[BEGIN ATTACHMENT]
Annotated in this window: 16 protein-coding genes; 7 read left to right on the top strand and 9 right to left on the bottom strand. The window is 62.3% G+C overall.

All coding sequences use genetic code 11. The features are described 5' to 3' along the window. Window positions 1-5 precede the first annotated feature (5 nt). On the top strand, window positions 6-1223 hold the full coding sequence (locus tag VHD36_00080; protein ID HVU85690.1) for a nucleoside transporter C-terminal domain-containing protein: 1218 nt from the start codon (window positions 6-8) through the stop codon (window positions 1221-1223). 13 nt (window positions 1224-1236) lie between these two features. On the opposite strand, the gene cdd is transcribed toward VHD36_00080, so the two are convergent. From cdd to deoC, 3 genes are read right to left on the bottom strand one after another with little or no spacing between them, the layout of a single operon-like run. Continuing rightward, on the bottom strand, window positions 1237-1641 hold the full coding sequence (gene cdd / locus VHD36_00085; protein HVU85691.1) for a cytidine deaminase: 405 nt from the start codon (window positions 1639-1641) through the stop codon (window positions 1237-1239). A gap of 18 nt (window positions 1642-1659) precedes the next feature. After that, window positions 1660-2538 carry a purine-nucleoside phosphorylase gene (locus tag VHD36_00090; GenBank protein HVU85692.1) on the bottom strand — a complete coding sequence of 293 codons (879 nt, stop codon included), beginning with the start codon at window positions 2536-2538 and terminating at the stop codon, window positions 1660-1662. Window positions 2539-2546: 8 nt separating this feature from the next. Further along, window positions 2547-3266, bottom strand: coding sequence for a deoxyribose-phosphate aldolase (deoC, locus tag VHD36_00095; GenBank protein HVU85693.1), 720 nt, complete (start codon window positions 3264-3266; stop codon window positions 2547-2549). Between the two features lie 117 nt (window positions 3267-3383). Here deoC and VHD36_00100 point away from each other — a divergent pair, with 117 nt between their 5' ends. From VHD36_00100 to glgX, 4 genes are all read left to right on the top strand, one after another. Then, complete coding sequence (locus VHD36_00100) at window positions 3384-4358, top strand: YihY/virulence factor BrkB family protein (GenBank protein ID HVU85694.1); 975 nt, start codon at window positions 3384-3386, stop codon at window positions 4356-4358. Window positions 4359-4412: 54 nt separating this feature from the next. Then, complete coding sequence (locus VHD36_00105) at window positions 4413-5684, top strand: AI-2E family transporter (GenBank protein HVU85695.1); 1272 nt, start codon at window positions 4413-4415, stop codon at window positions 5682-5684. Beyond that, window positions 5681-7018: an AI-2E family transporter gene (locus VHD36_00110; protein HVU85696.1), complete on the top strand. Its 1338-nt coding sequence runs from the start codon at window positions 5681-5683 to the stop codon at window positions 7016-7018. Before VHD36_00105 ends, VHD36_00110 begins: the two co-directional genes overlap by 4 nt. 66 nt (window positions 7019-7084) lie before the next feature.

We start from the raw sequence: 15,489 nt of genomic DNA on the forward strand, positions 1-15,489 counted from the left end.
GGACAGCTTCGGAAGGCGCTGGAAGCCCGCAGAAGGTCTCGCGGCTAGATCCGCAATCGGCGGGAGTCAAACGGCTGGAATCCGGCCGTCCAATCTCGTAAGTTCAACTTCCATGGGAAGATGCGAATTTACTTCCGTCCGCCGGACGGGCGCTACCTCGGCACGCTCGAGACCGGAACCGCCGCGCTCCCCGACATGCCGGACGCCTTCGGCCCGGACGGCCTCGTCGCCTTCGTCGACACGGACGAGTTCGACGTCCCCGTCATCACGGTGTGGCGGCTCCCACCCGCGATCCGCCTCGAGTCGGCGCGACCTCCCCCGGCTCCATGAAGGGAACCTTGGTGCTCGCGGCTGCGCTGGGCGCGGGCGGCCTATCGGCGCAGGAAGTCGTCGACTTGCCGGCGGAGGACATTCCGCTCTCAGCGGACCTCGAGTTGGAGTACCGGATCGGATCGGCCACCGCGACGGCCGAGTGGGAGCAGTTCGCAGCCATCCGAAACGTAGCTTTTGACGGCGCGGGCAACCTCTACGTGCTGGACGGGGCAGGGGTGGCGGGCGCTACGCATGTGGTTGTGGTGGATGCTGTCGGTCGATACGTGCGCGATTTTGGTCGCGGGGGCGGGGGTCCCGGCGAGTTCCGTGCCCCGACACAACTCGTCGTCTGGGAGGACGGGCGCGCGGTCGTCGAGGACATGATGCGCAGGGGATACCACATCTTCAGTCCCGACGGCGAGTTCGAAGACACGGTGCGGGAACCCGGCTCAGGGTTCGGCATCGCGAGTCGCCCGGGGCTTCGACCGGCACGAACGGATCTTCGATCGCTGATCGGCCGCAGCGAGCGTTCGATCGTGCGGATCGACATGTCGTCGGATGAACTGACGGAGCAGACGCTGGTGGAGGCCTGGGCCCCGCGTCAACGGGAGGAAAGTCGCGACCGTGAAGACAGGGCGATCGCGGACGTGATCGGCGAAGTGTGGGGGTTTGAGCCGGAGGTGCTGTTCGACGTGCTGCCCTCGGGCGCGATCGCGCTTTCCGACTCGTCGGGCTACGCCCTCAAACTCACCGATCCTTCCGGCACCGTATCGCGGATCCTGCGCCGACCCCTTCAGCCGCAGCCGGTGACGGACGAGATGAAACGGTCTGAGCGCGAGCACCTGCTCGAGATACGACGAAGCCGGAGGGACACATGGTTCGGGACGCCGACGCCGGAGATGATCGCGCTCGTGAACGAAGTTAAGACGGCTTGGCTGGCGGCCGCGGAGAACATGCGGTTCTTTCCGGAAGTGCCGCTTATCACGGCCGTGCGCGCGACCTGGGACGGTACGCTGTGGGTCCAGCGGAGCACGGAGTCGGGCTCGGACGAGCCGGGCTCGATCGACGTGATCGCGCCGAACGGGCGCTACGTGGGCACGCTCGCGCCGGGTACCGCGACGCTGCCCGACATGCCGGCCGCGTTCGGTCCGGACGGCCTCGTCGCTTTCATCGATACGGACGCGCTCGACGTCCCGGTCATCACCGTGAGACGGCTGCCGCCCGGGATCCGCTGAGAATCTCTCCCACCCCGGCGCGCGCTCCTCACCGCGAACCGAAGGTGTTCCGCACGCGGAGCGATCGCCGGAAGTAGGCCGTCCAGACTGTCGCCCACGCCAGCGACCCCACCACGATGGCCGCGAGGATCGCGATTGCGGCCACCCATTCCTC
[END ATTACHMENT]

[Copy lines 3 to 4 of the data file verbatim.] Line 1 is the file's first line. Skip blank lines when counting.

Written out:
We start from the raw sequence: 15,489 nt of genomic DNA on the forward strand, positions 1-15,489 counted from the left end.
GGACAGCTTCGGAAGGCGCTGGAAGCCCGCAGAAGGTCTCGCGGCTAGATCCGCAATCGGCGGGAGTCAAACGGCTGGAATCCGGCCGTCCAATCTCGTAAGTTCAACTTCCATGGGAAGATGCGAATTTACTTCCGTCCGCCGGACGGGCGCTACCTCGGCACGCTCGAGACCGGAACCGCCGCGCTCCCCGACATGCCGGACGCCTTCGGCCCGGACGGCCTCGTCGCCTTCGTCGACACGGACGAGTTCGACGTCCCCGTCATCACGGTGTGGCGGCTCCCACCCGCGATCCGCCTCGAGTCGGCGCGACCTCCCCCGGCTCCATGAAGGGAACCTTGGTGCTCGCGGCTGCGCTGGGCGCGGGCGGCCTATCGGCGCAGGAAGTCGTCGACTTGCCGGCGGAGGACATTCCGCTCTCAGCGGACCTCGAGTTGGAGTACCGGATCGGATCGGCCACCGCGACGGCCGAGTGGGAGCAGTTCGCAGCCATCCGAAACGTAGCTTTTGACGGCGCGGGCAACCTCTACGTGCTGGACGGGGCAGGGGTGGCGGGCGCTACGCATGTGGTTGTGGTGGATGCTGTCGGTCGATACGTGCGCGATTTTGGTCGCGGGGGCGGGGGTCCCGGCGAGTTCCGTGCCCCGACACAACTCGTCGTCTGGGAGGACGGGCGCGCGGTCGTCGAGGACATGATGCGCAGGGGATACCACATCTTCAGTCCCGACGGCGAGTTCGAAGACACGGTGCGGGAACCCGGCTCAGGGTTCGGCATCGCGAGTCGCCCGGGGCTTCGACCGGCACGAACGGATCTTCGATCGCTGATCGGCCGCAGCGAGCGTTCGATCGTGCGGATCGACATGTCGTCGGATGAACTGACGGAGCAGACGCTGGTGGAGGCCTGGGCCCCGCGTCAACGGGAGGAAAGTCGCGACCGTGAAGACAGGGCGATCGCGGACGTGATCGGCGAAGTGTGGGGGTTTGAGCCGGAGGTGCTGTTCGACGTGCTGCCCTCGGGCGCGATCGCGCTTTCCGACTCGTCGGGCTACGCCCTCAAACTCACCGATCCTTCCGGCACCGTATCGCGGATCCTGCGCCGACCCCTTCAGCCGCAGCCGGTGACGGACGAGATGAAACGGTCTGAGCGCGAGCACCTGCTCGAGATACGACGAAGCCGGAGGGACACATGGTTCGGGACGCCGACGCCGGAGATGATCGCGCTCGTGAACGAAGTTAAGACGGCTTGGCTGGCGGCCGCGGAGAACATGCGGTTCTTTCCGGAAGTGCCGCTTATCACGGCCGTGCGCGCGACCTGGGACGGTACGCTGTGGGTCCAGCGGAGCACGGAGTCGGGCTCGGACGAGCCGGGCTCGATCGACGTGATCGCGCCGAACGGGCGCTACGTGGGCACGCTCGCGCCGGGTACCGCGACGCTGCCCGACATGCCGGCCGCGTTCGGTCCGGACGGCCTCGTCGCTTTCATCGATACGGACGCGCTCGACGTCCCGGTCATCACCGTGAGACGGCTGCCGCCCGGGATCCGCTGAGAATCTCTCCCACCCCGGCGCGCGCTCCTCACCGCGAACCGAAGGTGTTCCGCACGCGGAGCGATCGCCGGAAGTAGGCCGTCCAGACTGTCGCCCACGCCAGCGACCCCACCACGATGGCCGCGAGGATCGCGATTGCGGCCACCCATTCCTC